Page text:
An Introduction to Windows Patch Management

Advancements in patch management have made it easier to keep Windows environments secure. Our new Windows Patch Management series kicks off with some recent history about patch-related technologies and an overview of general patch management concepts.

By Marcin Policht | Posted Jan 20, 2004
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Patch management is without a doubt one of the most critical and complex Windows security-related issues these days. The problem has become more serious in recent months due to the increased frequency of new patches Microsoft has rated as critical, which followed documented exploits that take advantage of underlying vulnerabilities in Windows and Windows-related products (for a full list of patches, refer to the Security area of Microsoft's Web site).

This is especially troubling when one realizes that Microsoft altered its security rating system in early 2003 with the introduction of the "important" category (as an addition to the existing critical, moderate, and low categories), to reflect more accurately the level of urgency that should be considered when deploying patches. Thus, the "critical" label was to be reserved only for vulnerabilities that could be exploited by allowing malicious Internet worms to spread without user action.

Pressure from customers forced to conduct emergency software deployments across hundreds or even thousands of computers compelled Microsoft to search for means of mitigating such efforts. This resulted in a new patch release cycle that began in November 2003. Rather then being published on a weekly schedule (every Wednesday), new patches would now be made available for download on the second Tuesday of every month (with the obvious exception of emergency critical releases).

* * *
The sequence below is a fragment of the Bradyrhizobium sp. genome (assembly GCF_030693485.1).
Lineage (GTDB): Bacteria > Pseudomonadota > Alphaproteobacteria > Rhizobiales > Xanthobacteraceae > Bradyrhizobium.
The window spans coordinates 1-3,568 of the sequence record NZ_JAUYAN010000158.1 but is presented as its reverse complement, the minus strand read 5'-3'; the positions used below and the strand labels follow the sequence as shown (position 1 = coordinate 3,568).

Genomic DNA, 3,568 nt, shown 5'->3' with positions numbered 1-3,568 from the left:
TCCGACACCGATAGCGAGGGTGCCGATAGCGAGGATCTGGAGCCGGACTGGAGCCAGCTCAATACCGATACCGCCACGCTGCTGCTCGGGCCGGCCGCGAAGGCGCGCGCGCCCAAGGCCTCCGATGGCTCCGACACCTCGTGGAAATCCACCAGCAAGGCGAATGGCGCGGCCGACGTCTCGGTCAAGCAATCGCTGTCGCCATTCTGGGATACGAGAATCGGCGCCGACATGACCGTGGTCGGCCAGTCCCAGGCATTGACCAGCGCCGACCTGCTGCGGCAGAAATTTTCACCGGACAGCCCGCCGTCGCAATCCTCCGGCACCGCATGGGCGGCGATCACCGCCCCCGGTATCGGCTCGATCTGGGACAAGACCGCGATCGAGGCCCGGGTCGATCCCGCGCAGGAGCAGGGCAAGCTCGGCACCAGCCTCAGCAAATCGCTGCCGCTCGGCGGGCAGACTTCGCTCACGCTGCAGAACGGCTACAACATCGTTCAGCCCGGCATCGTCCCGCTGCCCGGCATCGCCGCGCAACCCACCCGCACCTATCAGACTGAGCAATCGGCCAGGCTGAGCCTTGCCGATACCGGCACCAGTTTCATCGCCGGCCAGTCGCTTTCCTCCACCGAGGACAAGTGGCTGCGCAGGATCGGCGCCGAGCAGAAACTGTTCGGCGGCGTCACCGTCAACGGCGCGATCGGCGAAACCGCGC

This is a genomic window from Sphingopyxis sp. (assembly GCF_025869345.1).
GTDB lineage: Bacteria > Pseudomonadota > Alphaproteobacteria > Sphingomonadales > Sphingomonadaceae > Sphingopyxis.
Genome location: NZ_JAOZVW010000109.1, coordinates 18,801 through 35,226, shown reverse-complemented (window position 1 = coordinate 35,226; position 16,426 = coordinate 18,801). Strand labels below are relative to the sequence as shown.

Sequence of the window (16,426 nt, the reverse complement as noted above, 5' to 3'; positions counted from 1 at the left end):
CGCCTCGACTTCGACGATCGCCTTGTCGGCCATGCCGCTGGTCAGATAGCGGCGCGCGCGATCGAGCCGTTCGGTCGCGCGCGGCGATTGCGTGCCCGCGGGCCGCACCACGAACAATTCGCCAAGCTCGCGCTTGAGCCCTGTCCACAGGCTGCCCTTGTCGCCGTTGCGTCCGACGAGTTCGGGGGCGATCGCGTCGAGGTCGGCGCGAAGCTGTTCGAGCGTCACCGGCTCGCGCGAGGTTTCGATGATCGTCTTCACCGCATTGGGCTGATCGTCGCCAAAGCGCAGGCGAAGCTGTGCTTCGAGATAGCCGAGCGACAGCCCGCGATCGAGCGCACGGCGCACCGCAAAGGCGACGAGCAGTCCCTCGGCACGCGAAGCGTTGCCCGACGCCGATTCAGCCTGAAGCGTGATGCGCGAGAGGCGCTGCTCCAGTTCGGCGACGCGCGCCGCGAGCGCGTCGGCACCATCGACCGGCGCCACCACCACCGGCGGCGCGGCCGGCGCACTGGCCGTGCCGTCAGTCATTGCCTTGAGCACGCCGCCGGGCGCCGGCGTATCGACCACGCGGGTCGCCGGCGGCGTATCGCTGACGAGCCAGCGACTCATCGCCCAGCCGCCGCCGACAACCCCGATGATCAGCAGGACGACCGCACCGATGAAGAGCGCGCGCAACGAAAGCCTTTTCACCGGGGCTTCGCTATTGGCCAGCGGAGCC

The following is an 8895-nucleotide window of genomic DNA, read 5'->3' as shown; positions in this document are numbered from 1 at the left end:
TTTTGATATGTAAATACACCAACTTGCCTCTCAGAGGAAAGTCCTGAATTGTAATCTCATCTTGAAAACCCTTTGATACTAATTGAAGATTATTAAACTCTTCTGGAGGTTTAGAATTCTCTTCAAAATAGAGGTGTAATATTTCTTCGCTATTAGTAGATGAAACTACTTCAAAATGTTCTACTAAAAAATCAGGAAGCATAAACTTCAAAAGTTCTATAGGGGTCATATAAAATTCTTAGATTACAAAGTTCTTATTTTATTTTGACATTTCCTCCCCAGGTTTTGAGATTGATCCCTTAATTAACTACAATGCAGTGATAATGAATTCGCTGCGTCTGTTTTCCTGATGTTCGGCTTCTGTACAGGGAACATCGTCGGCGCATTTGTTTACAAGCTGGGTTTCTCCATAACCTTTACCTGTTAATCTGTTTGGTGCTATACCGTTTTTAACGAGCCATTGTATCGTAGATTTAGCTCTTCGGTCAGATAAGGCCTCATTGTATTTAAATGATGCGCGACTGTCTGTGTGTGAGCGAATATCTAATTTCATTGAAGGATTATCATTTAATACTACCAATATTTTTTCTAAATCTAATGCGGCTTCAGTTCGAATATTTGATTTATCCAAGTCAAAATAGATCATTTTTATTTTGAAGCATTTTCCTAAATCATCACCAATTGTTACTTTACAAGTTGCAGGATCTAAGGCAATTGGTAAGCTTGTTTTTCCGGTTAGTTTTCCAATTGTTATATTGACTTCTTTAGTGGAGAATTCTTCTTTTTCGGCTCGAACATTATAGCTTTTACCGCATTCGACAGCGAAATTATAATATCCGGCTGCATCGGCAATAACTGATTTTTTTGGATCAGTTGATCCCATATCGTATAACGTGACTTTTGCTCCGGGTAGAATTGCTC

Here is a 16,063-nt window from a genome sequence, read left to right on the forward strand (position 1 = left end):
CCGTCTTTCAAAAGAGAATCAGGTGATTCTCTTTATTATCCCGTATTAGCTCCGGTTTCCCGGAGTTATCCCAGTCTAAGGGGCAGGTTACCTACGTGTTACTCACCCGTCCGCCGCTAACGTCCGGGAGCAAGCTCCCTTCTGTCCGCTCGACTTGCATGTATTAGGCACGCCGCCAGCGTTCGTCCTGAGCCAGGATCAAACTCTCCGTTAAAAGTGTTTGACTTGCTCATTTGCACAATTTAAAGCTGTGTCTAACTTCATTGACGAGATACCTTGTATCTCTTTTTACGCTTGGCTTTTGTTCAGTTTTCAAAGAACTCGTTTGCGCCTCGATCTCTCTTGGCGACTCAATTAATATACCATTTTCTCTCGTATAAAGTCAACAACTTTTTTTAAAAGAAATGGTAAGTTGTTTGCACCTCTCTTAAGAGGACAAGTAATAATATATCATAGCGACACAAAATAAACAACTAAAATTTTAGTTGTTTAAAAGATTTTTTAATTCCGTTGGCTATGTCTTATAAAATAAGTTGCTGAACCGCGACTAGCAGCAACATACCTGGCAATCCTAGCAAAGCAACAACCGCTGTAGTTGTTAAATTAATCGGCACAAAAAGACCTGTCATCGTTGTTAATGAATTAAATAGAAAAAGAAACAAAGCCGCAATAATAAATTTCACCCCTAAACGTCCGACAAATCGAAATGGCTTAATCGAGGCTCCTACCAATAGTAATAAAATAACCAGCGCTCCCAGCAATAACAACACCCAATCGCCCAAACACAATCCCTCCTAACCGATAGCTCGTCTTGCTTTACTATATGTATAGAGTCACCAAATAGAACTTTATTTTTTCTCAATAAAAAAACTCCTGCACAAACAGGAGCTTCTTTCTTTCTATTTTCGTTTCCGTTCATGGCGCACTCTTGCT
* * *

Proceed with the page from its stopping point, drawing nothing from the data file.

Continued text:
While this change makes it easier for corporate IT departments to coordinate their deployment schedules, they must also choose a methodology to enable them to inventory and install patches across all managed Windows systems with extreme accuracy and speed (particularly important, as past examples prove even a few worm-infected computers can seriously impact how the entire network functions).

This series will examine the options currently available as we attempt to make the selection and patch management process easier. We will cover free deployment methods (based on Microsoft operating system enhancements, third-party tools, and scripted solutions) as well as fee-based products. This first article will overview developments in patch-related technologies made in the past few years and will discuss general patch management concepts.

Page 2: Windows Update and Software Update Services

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